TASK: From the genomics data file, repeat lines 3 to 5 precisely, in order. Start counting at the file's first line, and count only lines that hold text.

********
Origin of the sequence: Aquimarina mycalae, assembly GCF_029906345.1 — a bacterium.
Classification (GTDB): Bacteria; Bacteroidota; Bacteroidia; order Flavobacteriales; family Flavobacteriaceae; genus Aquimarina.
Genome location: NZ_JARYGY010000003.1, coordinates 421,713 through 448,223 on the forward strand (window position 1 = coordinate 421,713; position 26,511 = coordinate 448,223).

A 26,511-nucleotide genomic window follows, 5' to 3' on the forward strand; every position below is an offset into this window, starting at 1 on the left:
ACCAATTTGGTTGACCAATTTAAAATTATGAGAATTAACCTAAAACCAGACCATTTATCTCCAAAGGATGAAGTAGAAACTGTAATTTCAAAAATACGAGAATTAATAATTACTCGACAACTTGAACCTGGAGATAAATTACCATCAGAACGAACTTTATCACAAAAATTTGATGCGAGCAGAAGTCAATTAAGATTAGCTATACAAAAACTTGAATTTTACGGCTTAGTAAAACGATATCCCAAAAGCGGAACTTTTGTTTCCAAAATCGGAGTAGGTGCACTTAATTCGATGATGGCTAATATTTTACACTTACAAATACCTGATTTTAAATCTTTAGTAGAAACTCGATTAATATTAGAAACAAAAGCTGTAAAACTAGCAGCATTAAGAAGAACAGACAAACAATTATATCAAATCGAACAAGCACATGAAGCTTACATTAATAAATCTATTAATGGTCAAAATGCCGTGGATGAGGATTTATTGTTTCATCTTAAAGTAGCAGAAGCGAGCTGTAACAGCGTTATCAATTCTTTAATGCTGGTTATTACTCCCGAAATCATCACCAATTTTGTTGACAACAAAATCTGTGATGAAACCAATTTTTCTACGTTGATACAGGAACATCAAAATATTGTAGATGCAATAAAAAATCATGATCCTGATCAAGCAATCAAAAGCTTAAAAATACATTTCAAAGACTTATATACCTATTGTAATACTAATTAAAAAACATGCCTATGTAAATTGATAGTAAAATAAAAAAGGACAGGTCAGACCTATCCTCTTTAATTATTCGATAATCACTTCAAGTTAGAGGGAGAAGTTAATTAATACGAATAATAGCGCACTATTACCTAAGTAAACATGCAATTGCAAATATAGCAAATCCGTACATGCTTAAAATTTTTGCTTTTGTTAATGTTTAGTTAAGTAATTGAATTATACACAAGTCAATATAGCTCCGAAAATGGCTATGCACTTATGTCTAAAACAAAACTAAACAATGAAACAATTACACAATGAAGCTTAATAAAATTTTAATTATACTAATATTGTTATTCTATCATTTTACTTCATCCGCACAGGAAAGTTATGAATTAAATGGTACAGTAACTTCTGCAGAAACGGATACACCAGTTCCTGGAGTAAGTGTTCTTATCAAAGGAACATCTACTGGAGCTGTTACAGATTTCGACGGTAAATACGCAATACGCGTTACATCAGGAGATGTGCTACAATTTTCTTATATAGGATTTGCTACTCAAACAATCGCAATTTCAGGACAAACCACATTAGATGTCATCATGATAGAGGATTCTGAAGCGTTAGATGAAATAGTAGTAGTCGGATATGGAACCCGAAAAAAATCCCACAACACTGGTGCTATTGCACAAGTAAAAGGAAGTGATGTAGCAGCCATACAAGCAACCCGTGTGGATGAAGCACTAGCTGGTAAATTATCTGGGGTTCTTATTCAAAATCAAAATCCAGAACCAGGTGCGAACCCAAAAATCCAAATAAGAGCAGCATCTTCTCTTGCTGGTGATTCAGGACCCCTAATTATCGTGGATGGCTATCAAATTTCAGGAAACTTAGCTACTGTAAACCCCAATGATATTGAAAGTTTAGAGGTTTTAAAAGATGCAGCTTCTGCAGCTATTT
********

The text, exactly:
Genome location: NZ_JARYGY010000003.1, coordinates 421,713 through 448,223 on the forward strand (window position 1 = coordinate 421,713; position 26,511 = coordinate 448,223).

A 26,511-nucleotide genomic window follows, 5' to 3' on the forward strand; every position below is an offset into this window, starting at 1 on the left:
ACCAATTTGGTTGACCAATTTAAAATTATGAGAATTAACCTAAAACCAGACCATTTATCTCCAAAGGATGAAGTAGAAACTGTAATTTCAAAAATACGAGAATTAATAATTACTCGACAACTTGAACCTGGAGATAAATTACCATCAGAACGAACTTTATCACAAAAATTTGATGCGAGCAGAAGTCAATTAAGATTAGCTATACAAAAACTTGAATTTTACGGCTTAGTAAAACGATATCCCAAAAGCGGAACTTTTGTTTCCAAAATCGGAGTAGGTGCACTTAATTCGATGATGGCTAATATTTTACACTTACAAATACCTGATTTTAAATCTTTAGTAGAAACTCGATTAATATTAGAAACAAAAGCTGTAAAACTAGCAGCATTAAGAAGAACAGACAAACAATTATATCAAATCGAACAAGCACATGAAGCTTACATTAATAAATCTATTAATGGTCAAAATGCCGTGGATGAGGATTTATTGTTTCATCTTAAAGTAGCAGAAGCGAGCTGTAACAGCGTTATCAATTCTTTAATGCTGGTTATTACTCCCGAAATCATCACCAATTTTGTTGACAACAAAATCTGTGATGAAACCAATTTTTCTACGTTGATACAGGAACATCAAAATATTGTAGATGCAATAAAAAATCATGATCCTGATCAAGCAATCAAAAGCTTAAAAATACATTTCAAAGACTTATATACCTATTGTAATACTAATTAAAAAACATGCCTATGTAAATTGATAGTAAAATAAAAAAGGACAGGTCAGACCTATCCTCTTTAATTATTCGATAATCACTTCAAGTTAGAGGGAGAAGTTAATTAATACGAATAATAGCGCACTATTACCTAAGTAAACATGCAATTGCAAATATAGCAAATCCGTACATGCTTAAAATTTTTGCTTTTGTTAATGTTTAGTTAAGTAATTGAATTATACACAAGTCAATATAGCTCCGAAAATGGCTATGCACTTATGTCTAAAACAAAACTAAACAATGAAACAATTACACAATGAAGCTTAATAAAATTTTAATTATACTAATATTGTTATTCTATCATTTTACTTCATCCGCACAGGAAAGTTATGAATTAAATGGTACAGTAACTTCTGCAGAAACGGATACACCAGTTCCTGGAGTAAGTGTTCTTATCAAAGGAACATCTACTGGAGCTGTTACAGATTTCGACGGTAAATACGCAATACGCGTTACATCAGGAGATGTGCTACAATTTTCTTATATAGGATTTGCTACTCAAACAATCGCAATTTCAGGACAAACCACATTAGATGTCATCATGATAGAGGATTCTGAAGCGTTAGATGAAATAGTAGTAGTCGGATATGGAACCCGAAAAAAATCCCACAACACTGGTGCTATTGCACAAGTAAAAGGAAGTGATGTAGCAGCCATACAAGCAACCCGTGTGGATGAAGCACTAGCTGGTAAATTATCTGGGGTTCTTATTCAAAATCAAAATCCAGAACCAGGTGCGAACCCAAAAATCCAAATAAGAGCAGCATCTTCTCTTGCTGGTGATTCAGGACCCCTAATTATCGTGGATGGCTATCAAATTTCAGGAAACTTAGCTACTGTAAACCCCAATGATATTGAAAGTTTAGAGGTTTTAAAAGATGCAGCTTCTGCAGCTATTT